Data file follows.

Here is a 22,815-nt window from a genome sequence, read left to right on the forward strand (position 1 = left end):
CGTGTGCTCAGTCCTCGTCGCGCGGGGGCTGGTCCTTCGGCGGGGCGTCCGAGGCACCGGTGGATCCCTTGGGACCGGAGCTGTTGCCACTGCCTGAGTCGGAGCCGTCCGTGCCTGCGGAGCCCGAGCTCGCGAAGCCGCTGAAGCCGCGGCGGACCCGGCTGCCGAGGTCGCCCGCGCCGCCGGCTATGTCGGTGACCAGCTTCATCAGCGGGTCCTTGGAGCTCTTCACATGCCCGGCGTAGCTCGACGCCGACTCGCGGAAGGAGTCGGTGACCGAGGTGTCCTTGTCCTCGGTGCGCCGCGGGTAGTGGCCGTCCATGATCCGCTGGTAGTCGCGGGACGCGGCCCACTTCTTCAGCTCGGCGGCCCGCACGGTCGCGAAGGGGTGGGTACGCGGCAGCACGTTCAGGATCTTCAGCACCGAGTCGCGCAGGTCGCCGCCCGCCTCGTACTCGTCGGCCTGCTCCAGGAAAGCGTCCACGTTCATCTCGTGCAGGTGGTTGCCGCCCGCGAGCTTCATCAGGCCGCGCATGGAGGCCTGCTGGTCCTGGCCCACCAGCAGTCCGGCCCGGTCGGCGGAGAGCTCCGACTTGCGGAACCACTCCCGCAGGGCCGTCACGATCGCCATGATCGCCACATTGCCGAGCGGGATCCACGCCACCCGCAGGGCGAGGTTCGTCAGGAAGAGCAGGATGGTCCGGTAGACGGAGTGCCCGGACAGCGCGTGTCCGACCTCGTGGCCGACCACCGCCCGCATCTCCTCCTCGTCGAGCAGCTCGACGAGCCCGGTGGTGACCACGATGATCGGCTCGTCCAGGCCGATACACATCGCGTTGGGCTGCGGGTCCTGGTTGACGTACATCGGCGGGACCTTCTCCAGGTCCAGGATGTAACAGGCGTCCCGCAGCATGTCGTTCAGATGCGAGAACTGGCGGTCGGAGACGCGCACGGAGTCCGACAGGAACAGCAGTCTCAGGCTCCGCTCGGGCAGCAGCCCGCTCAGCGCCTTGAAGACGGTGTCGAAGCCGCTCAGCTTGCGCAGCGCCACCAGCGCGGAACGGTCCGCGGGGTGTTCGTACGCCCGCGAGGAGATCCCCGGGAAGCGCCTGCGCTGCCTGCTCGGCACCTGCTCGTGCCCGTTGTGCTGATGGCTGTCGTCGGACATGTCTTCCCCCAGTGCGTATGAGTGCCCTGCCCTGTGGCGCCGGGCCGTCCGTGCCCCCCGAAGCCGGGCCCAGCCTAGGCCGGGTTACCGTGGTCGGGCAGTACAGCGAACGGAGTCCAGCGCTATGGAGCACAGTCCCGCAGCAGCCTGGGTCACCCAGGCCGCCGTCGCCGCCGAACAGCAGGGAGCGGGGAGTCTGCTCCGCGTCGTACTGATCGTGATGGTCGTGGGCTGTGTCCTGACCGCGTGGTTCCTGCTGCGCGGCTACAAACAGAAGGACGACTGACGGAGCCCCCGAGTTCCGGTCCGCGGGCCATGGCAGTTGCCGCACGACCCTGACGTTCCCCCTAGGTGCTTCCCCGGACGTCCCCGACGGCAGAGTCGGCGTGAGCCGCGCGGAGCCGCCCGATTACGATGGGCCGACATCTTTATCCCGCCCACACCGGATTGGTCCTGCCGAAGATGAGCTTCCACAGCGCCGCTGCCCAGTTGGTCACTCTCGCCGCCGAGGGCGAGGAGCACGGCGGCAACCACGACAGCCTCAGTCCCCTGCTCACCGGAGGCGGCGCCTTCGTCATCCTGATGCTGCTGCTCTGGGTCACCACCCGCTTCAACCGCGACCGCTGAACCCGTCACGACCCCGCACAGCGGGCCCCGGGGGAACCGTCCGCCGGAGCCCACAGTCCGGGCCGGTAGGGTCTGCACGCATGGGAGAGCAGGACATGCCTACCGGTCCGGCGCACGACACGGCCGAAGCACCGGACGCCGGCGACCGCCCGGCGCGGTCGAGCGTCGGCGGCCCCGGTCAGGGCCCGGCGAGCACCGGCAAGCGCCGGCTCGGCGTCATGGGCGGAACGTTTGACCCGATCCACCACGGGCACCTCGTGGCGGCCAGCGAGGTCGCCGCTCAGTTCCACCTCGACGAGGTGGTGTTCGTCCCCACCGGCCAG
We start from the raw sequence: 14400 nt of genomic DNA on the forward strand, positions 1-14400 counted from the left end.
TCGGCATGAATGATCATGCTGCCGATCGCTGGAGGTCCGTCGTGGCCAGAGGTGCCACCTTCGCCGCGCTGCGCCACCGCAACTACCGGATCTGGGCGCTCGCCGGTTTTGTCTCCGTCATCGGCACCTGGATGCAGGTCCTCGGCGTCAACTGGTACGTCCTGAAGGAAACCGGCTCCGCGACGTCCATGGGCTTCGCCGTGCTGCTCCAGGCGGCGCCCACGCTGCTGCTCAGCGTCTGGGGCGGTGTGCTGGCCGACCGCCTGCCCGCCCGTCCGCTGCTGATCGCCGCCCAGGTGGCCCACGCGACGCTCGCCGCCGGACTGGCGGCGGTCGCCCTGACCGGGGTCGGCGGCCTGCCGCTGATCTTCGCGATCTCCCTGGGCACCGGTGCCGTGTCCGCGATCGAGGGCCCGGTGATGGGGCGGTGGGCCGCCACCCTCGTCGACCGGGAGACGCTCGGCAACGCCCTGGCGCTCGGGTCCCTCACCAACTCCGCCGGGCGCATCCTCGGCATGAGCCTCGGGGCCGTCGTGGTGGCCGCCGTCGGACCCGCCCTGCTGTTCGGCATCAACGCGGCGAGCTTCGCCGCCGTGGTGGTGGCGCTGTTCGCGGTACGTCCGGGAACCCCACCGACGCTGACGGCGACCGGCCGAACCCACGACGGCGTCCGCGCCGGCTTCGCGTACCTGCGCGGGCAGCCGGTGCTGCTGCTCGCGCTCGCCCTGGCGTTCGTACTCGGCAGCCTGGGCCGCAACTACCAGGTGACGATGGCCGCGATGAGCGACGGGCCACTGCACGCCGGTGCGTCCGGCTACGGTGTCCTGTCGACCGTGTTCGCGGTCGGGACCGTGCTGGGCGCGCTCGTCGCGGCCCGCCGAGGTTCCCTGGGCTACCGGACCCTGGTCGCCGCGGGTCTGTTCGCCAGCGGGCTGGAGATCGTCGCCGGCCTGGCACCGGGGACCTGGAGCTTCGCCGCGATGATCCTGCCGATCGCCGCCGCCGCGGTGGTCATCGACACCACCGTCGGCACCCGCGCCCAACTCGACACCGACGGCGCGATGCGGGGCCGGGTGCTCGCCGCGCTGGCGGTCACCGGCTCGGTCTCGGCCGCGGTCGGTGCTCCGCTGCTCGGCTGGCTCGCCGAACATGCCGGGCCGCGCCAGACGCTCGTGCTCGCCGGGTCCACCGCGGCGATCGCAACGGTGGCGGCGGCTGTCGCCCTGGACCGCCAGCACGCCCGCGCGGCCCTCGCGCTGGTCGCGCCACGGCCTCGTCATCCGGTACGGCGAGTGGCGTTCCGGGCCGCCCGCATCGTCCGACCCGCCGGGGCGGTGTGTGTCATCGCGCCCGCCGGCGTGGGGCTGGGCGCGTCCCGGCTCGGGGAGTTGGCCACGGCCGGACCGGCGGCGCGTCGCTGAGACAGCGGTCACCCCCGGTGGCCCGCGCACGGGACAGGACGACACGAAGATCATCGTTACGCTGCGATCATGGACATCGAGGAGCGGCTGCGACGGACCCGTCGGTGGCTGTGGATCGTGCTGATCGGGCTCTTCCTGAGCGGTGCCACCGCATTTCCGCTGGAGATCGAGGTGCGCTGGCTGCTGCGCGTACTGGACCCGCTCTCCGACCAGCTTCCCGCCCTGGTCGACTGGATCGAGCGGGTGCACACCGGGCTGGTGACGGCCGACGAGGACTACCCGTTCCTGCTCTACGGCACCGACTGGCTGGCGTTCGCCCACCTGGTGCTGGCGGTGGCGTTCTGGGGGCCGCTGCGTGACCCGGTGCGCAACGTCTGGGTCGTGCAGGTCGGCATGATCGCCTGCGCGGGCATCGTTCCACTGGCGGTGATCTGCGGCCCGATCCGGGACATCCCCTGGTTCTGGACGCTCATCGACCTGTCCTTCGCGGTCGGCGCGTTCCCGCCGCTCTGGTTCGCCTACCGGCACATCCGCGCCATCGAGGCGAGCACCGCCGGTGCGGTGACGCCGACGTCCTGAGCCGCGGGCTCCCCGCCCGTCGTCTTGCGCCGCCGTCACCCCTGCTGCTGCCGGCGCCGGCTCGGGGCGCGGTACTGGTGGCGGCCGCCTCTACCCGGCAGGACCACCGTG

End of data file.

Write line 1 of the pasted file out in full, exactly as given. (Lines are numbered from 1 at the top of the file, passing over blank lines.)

Here is a 22,815-nt window from a genome sequence, read left to right on the forward strand (position 1 = left end):